7:32 Overall: Kurrajong and Murrumbidgee are tracking for 2-2-1.  In Ginninderra the last two seats are a mess but it looks like a 3-2 left-right split.  Brindabella looks like 3-2-0 or 2-2-1, Yerrabi is the only seat where the right currently seems to have a show of 3, though it's a good show.  Neither major party currently looks like winning a majority, though that's not to say it is impossible, and overall it is looking likely that the Labor-Green government will continue.  

7:30 Murrumbidgee looking like a very firm 2-2-1.

7:25 Belco Party jump in Ginninderra! Now on 9.7% with 23.4% counted.  That's still not secure but it is interesting.  They are competitive with the Liberals, but the important thing is there's no sign of them being able to both win, since either Labor or the Greens going out would probably elect the other.  

7:22 Something less exotic in Kurrajong now where the Liberals are up to second and 2-2-1 looks more likely there.  

7:15 A big dump of votes in Ginninderra too though not as big as elsewhere.  Only three seats here (two Labor and one Liberal) are secure at this stage and the majors, the Greens and the Belco Party are fighting for the final seats with Labor and the Liberals.  At the moment the Belco Party are not doing enough as they will suffer from leakage and from falling behind individual major party candidates.  I would expect on current numbers they would get eliminated, their preferences assisting the Liberals and leaving Labor and the Greens to fight for the last seat, but that could be wrong - we need to see the distribution there, it's messy.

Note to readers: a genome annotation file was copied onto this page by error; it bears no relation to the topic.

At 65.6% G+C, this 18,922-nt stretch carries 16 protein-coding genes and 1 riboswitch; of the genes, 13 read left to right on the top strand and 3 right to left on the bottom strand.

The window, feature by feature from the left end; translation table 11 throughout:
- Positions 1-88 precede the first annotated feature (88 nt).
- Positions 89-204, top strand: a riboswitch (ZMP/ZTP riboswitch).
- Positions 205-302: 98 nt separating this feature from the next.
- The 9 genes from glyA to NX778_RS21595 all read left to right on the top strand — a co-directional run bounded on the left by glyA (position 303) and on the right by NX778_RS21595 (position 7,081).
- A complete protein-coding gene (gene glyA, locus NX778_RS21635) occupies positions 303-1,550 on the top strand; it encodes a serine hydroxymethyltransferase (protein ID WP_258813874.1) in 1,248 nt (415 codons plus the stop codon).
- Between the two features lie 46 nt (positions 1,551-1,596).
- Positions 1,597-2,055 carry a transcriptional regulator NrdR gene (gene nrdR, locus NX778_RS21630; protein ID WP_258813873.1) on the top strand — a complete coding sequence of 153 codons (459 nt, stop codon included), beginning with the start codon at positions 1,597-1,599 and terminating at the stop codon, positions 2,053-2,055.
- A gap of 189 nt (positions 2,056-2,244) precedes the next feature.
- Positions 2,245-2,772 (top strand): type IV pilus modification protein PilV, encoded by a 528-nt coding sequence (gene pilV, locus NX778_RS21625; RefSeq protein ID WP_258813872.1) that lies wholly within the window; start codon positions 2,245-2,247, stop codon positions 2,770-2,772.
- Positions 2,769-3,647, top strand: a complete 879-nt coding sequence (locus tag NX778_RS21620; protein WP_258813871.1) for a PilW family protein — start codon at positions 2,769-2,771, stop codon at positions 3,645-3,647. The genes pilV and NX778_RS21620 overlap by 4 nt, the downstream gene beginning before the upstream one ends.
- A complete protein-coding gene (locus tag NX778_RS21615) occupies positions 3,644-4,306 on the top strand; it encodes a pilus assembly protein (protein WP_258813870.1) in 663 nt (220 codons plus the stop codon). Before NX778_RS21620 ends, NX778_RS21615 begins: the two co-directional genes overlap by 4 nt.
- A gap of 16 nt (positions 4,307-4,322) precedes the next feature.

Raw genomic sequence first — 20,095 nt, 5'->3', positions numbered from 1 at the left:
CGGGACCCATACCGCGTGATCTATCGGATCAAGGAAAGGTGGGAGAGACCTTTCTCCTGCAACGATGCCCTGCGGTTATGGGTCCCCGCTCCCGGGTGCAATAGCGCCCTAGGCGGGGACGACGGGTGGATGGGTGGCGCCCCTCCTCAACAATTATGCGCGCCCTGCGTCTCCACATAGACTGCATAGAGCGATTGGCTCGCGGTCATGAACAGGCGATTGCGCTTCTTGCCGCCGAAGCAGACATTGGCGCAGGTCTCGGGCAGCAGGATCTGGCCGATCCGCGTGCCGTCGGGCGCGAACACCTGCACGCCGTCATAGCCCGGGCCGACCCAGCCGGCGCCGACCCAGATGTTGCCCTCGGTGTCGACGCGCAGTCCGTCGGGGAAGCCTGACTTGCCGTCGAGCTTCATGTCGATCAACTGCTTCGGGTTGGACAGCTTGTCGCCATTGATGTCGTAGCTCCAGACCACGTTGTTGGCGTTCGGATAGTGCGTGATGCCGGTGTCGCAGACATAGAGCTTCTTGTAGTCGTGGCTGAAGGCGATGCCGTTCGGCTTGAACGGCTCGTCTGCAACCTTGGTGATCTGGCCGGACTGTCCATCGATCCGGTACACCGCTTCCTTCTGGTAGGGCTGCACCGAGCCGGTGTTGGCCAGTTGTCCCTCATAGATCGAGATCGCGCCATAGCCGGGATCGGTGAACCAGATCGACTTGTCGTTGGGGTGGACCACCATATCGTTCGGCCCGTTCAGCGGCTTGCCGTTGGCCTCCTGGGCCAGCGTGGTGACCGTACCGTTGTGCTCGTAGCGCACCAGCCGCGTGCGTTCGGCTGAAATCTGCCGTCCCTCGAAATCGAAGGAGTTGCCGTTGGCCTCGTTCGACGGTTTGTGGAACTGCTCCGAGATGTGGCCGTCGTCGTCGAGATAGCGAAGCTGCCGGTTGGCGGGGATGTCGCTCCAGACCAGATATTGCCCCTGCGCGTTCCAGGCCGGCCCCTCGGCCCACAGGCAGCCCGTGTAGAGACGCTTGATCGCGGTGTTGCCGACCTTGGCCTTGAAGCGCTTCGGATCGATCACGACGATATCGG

7:10 Better numbers for the Liberals with the big drop in Yerrabi where they are now fighting the Greens for the final seat and have a large swing to them (this is Alastair Coe's seat).  They nicely have Coe on a quota but not much more, and a good split between their second and third candidates, so at the moment there is a good prospect of a Liberal gain there.  

7:02 2% in in Yerrabi, so far 2-2-1 but I don't know where these are from.  Note: although three seats have a well-advanced count, there are no preference distributions up yet.  A general comment: there are big swings against the Liberals overall, and probably too big to be explained by vote type.  

7:00 A bit more in Ginninderra (4.3%) and the Belco Party are dropping back to 7.1% which is probably not enough, so they would need to lift a bit from that.  

6:52 Big drop in Kurrajong and the Liberals are trailing the Greens 1.3 quotas to 1.6 quotas!  27% in, an alarmingly bad start for the Liberals there, will be interesting to see how this develops.  Probably the Liberals will come back somewhat as non-electronic votes are included, but they are way behind at present.  

6:46 In Brindabella, on the current figures I now think the Greens are competitive.  I project Labor's third candidate to 11.4% assuming a proportional split of preferences within Labor's ticket.  The Greens are currently on 10.8% but would benefit from Animal Justice and possibly Sustainable Australia preferences.  Andrew Wall is projecting behind both and would seem to be in very serious trouble if these numbers are representative since either the Greens or Labor-3 going out would favour the other.